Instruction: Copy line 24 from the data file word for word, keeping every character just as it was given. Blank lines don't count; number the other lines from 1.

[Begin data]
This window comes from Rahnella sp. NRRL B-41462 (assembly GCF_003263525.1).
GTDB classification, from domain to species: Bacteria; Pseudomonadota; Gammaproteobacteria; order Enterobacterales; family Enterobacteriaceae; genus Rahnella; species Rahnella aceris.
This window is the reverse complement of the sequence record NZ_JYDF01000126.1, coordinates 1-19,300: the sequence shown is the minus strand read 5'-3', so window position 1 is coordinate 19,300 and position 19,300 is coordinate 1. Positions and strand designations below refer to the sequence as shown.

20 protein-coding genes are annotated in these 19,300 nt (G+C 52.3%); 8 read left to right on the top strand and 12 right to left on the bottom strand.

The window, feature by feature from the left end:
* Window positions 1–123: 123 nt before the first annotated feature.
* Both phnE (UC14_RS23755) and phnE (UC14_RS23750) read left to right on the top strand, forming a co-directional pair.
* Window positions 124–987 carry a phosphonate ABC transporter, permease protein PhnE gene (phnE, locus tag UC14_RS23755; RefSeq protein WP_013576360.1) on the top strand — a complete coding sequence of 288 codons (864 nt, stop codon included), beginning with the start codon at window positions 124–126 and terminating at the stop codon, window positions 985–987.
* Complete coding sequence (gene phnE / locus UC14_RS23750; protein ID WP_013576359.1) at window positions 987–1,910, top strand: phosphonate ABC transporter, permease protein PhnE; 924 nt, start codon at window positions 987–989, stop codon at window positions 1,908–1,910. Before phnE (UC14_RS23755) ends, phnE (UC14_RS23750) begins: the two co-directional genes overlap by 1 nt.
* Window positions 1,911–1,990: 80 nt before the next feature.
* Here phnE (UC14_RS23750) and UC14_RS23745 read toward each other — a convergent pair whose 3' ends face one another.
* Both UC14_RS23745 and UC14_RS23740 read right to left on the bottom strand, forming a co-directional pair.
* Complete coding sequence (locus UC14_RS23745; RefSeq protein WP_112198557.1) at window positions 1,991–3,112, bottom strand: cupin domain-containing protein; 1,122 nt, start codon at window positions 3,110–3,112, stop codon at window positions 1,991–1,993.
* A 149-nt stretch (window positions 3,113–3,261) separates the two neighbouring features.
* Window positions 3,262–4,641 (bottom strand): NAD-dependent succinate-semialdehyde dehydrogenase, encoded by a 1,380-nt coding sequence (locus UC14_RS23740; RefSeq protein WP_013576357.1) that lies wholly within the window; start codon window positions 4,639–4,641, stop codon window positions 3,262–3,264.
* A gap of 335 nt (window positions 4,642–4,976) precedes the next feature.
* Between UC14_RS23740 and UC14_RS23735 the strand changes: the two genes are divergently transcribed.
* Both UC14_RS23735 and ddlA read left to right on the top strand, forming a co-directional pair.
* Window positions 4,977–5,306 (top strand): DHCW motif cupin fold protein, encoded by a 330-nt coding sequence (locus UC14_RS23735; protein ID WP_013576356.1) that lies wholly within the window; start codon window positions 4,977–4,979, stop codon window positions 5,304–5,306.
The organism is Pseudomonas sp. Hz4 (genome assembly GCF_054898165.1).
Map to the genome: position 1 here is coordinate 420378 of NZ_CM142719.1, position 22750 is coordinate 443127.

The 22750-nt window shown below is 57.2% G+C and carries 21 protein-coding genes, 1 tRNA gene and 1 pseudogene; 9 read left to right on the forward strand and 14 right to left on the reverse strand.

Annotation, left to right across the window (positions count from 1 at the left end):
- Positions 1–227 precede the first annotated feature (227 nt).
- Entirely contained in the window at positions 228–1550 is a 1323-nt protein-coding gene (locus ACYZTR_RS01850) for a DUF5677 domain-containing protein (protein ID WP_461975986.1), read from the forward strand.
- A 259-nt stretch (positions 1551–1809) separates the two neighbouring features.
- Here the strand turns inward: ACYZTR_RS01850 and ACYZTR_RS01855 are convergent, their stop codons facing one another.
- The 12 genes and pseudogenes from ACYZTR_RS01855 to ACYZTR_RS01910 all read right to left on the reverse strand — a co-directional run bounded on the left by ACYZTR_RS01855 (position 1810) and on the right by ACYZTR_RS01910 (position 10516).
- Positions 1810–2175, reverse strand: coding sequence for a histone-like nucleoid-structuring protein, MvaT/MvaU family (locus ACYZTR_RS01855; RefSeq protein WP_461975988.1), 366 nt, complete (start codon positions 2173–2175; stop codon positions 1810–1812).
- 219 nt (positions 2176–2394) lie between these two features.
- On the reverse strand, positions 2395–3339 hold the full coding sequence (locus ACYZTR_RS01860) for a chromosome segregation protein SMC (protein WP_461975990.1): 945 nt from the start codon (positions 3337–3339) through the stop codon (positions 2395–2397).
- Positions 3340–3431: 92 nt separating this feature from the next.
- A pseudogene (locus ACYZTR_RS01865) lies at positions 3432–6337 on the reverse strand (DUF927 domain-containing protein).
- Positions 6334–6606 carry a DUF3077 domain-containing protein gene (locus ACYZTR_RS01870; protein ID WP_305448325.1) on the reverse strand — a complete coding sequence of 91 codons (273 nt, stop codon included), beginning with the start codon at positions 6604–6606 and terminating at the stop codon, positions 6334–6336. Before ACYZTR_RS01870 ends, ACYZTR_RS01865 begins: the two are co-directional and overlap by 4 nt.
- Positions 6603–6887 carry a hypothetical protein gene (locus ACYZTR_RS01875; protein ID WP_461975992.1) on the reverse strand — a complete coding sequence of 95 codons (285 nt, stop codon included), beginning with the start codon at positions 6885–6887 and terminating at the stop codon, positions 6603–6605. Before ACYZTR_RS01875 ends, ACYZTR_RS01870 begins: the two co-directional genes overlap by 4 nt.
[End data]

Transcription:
- Positions 1–227 precede the first annotated feature (227 nt).